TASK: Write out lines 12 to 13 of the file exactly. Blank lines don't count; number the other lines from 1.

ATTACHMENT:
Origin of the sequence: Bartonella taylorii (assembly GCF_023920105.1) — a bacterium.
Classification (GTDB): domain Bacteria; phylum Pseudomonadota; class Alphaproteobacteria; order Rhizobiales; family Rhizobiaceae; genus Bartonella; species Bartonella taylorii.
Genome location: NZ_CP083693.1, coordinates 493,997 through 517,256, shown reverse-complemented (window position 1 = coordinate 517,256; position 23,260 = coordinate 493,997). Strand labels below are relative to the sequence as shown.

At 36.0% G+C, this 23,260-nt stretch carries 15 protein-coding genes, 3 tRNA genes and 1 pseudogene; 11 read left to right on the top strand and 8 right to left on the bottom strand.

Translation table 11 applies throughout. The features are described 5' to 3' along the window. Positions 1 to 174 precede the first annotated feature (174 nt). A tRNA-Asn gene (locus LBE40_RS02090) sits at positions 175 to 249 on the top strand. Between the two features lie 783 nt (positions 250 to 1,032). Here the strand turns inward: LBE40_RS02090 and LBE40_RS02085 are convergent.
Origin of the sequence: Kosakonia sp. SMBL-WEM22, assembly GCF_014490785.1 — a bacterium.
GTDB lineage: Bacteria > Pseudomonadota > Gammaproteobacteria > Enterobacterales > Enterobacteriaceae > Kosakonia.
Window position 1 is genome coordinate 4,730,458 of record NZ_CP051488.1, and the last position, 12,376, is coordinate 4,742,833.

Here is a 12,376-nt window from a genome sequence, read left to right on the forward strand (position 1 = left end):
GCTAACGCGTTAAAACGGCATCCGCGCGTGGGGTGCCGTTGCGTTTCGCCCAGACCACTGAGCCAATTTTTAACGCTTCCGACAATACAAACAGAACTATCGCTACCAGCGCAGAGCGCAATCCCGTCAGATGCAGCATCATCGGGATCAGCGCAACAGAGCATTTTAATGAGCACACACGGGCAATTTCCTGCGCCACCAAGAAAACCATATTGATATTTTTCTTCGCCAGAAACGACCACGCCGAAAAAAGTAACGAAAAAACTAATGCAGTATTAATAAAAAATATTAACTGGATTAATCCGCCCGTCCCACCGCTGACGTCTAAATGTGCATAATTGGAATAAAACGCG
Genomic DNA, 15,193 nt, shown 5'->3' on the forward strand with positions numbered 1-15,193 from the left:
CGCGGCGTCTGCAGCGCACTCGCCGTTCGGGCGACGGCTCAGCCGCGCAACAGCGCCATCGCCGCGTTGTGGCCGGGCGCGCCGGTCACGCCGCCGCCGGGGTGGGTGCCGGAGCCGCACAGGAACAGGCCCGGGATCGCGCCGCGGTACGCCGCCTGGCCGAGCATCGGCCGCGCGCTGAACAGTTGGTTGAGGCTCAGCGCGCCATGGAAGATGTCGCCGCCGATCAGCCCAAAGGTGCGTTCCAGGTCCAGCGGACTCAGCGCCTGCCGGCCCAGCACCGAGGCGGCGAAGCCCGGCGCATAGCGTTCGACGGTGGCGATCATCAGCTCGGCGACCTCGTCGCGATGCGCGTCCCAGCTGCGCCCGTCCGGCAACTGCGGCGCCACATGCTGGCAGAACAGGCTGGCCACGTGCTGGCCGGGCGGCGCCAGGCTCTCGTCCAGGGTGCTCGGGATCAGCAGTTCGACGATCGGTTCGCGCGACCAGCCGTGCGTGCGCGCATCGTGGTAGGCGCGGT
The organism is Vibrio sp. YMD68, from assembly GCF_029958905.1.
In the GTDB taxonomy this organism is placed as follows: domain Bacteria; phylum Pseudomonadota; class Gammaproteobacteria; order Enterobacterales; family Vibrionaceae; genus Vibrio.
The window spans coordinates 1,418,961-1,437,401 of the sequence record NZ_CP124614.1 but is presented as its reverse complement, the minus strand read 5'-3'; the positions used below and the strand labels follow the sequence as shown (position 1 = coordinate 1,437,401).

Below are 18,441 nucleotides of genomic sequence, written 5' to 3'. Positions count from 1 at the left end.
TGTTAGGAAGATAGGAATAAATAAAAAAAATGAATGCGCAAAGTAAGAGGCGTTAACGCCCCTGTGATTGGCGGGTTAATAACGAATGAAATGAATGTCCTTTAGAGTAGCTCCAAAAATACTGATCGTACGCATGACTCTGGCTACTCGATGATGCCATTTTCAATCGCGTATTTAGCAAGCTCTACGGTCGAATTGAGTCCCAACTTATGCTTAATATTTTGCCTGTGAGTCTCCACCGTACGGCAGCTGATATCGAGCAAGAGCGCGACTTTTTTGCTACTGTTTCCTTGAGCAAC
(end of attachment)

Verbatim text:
CGCGGCGTCTGCAGCGCACTCGCCGTTCGGGCGACGGCTCAGCCGCGCAACAGCGCCATCGCCGCGTTGTGGCCGGGCGCGCCGGTCACGCCGCCGCCGGGGTGGGTGCCGGAGCCGCACAGGAACAGGCCCGGGATCGCGCCGCGGTACGCCGCCTGGCCGAGCATCGGCCGCGCGCTGAACAGTTGGTTGAGGCTCAGCGCGCCATGGAAGATGTCGCCGCCGATCAGCCCAAAGGTGCGTTCCAGGTCCAGCGGACTCAGCGCCTGCCGGCCCAGCACCGAGGCGGCGAAGCCCGGCGCATAGCGTTCGACGGTGGCGATCATCAGCTCGGCGACCTCGTCGCGATGCGCGTCCCAGCTGCGCCCGTCCGGCAACTGCGGCGCCACATGCTGGCAGAACAGGCTGGCCACGTGCTGGCCGGGCGGCGCCAGGCTCTCGTCCAGGGTGCTCGGGATCAGCAGTTCGACGATCGGTTCGCGCGACCAGCCGTGCGTGCGCGCATCGTGGTAGGCGCGGT
The organism is Vibrio sp. YMD68, from assembly GCF_029958905.1.